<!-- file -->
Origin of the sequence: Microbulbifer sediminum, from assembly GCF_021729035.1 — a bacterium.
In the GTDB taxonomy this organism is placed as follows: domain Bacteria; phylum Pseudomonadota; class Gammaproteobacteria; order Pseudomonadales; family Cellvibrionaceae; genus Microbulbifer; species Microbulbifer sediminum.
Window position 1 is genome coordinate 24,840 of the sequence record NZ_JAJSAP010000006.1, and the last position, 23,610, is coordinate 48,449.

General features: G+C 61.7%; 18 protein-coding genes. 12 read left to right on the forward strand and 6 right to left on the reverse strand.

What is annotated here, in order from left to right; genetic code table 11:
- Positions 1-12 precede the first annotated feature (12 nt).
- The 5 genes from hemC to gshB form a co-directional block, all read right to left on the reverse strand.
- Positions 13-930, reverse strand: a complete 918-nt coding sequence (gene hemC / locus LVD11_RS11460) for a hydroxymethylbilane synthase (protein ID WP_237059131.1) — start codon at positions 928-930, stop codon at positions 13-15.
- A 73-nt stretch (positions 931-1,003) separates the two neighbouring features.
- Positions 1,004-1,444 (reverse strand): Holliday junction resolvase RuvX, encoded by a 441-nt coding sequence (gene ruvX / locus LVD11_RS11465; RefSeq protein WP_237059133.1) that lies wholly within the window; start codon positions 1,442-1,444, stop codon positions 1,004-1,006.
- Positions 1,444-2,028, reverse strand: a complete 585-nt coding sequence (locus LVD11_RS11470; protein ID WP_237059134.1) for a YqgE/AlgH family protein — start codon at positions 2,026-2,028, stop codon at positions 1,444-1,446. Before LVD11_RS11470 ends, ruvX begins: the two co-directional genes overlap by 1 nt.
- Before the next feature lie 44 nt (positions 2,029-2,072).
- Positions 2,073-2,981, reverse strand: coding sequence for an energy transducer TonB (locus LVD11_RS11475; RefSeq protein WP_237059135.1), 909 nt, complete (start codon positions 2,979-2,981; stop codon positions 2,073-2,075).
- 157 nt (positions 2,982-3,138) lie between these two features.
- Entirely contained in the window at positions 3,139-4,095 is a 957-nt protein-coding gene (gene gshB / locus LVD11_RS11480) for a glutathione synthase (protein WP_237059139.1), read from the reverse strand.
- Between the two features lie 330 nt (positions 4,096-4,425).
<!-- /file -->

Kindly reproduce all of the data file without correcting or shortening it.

Origin of the sequence: Microbulbifer sediminum, from assembly GCF_021729035.1 — a bacterium.
In the GTDB taxonomy this organism is placed as follows: domain Bacteria; phylum Pseudomonadota; class Gammaproteobacteria; order Pseudomonadales; family Cellvibrionaceae; genus Microbulbifer; species Microbulbifer sediminum.
Window position 1 is genome coordinate 24,840 of the sequence record NZ_JAJSAP010000006.1, and the last position, 23,610, is coordinate 48,449.

General features: G+C 61.7%; 18 protein-coding genes. 12 read left to right on the forward strand and 6 right to left on the reverse strand.

What is annotated here, in order from left to right; genetic code table 11:
- Positions 1-12 precede the first annotated feature (12 nt).
- The 5 genes from hemC to gshB form a co-directional block, all read right to left on the reverse strand.
- Positions 13-930, reverse strand: a complete 918-nt coding sequence (gene hemC / locus LVD11_RS11460) for a hydroxymethylbilane synthase (protein ID WP_237059131.1) — start codon at positions 928-930, stop codon at positions 13-15.
- A 73-nt stretch (positions 931-1,003) separates the two neighbouring features.
- Positions 1,004-1,444 (reverse strand): Holliday junction resolvase RuvX, encoded by a 441-nt coding sequence (gene ruvX / locus LVD11_RS11465; RefSeq protein WP_237059133.1) that lies wholly within the window; start codon positions 1,442-1,444, stop codon positions 1,004-1,006.
- Positions 1,444-2,028, reverse strand: a complete 585-nt coding sequence (locus LVD11_RS11470; protein ID WP_237059134.1) for a YqgE/AlgH family protein — start codon at positions 2,026-2,028, stop codon at positions 1,444-1,446. Before LVD11_RS11470 ends, ruvX begins: the two co-directional genes overlap by 1 nt.
- Before the next feature lie 44 nt (positions 2,029-2,072).
- Positions 2,073-2,981, reverse strand: coding sequence for an energy transducer TonB (locus LVD11_RS11475; RefSeq protein WP_237059135.1), 909 nt, complete (start codon positions 2,979-2,981; stop codon positions 2,073-2,075).
- 157 nt (positions 2,982-3,138) lie between these two features.
- Entirely contained in the window at positions 3,139-4,095 is a 957-nt protein-coding gene (gene gshB / locus LVD11_RS11480) for a glutathione synthase (protein WP_237059139.1), read from the reverse strand.
- Between the two features lie 330 nt (positions 4,096-4,425).